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Traditional and ethno-medicinal knowledge of mushrooms in West Bengal, India
Published in Asian Journal of Pharmaceutical and Clinical Research
PMID: 25485820
Volume: 7
Issue: 4
Pages: 36 - 41
Mushrooms are highly prized for their utilization as nutritional and medicinal foods. So, to meet the need of growing world’s populations from the point of future food security, there is a recent craze among mycologists to document the nutritional and medicinal properties of mushrooms around the globe. However, in the Indian context, the attempts to unveil local folk use of mushrooms were meager. Therefore, the aim of this study was to assess the traditional knowledge of mushrooms among some local and indigenous communities (Tribals) of eight districts of the state of West Bengal, India. A 5 years (2008-2012) extensive survey explored altogether 34 macrofungi, among which 31 are used as food and the remaining for medicinal purposes in addition with some species, which are used for both the purposes. The regional investigation showed that mushrooms being a non-timber forest product also provide a much-needed alternative source of income for rural households. Some species of Amanita, Astraeus, Russula, Termitomyces, Armillaria, Auricularia, Fistulina, Grifola, Hericeum, Coprinus, Pholiota, Meripilus, Pleurotus, Calocybe, Lentinus, Tricholoma and Volvariella are consumed as food. Species of Cordyceps, Ganoderma, Schizophyllum, Termitomyces etc. are used for medicinal purposes with various preparations. Powdered fruit bodies of Daldinia concentrica and Pisolithus arhizus are applied to the skin for relief from burning, itching and healing minor skin infections after mixing with coconut (Cocos nucifera) oil. © 2014 Asian Journal of Pharmaceutical and Clinical Research. All rights reserved.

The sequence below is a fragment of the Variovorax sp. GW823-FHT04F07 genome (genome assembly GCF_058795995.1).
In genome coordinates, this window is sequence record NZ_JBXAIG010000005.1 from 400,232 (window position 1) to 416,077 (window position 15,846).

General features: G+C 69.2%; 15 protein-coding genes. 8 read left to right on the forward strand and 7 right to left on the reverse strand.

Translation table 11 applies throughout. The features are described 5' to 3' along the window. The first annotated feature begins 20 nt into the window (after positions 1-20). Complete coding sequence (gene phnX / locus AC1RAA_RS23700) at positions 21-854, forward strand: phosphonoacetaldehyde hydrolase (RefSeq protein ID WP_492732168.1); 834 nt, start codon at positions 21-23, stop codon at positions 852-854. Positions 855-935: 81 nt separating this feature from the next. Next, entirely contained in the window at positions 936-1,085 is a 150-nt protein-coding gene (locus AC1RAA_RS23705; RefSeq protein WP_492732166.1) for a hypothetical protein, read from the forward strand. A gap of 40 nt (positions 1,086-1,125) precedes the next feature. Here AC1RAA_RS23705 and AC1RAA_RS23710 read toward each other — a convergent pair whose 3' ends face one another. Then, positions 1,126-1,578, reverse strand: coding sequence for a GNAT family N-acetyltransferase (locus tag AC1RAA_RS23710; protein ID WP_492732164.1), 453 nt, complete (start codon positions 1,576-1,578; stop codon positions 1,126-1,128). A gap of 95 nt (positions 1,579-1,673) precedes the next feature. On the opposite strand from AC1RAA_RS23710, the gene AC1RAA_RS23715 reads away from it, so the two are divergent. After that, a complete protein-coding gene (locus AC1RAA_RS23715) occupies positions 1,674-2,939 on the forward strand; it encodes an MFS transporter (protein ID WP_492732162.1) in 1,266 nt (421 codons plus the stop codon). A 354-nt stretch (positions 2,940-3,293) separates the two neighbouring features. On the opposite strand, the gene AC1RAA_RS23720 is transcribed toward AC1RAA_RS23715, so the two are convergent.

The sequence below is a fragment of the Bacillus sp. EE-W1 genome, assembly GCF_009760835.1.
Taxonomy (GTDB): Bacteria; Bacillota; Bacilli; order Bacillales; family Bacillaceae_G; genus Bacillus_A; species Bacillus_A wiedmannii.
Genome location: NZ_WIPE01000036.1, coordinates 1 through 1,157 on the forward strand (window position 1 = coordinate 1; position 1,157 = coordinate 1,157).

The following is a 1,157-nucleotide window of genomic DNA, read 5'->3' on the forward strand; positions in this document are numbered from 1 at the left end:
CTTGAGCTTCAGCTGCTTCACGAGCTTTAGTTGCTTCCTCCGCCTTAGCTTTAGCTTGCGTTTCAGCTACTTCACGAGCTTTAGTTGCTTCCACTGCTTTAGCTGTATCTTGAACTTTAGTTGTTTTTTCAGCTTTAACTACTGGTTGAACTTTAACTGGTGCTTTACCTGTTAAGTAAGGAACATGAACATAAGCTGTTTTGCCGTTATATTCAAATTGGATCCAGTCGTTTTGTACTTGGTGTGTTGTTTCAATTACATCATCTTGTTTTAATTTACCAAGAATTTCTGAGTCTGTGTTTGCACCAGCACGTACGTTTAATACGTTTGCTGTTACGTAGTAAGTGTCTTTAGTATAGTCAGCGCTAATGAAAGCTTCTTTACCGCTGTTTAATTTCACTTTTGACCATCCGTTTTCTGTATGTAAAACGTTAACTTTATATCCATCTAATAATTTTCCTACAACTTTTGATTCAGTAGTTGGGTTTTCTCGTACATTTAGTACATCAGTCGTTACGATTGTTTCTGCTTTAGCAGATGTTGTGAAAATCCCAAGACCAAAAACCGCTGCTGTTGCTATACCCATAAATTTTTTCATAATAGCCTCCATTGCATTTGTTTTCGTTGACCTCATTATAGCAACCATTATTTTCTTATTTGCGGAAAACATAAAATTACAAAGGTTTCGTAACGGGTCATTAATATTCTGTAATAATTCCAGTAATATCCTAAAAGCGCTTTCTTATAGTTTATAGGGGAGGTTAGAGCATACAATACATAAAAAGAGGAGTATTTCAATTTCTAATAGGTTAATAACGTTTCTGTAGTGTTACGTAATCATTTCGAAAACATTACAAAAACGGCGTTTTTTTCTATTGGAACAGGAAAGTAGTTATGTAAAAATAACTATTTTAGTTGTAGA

About the journal
JournalAsian Journal of Pharmaceutical and Clinical Research
PublisherAsian Journal of Pharmaceutical and Clinical Research
Open AccessNo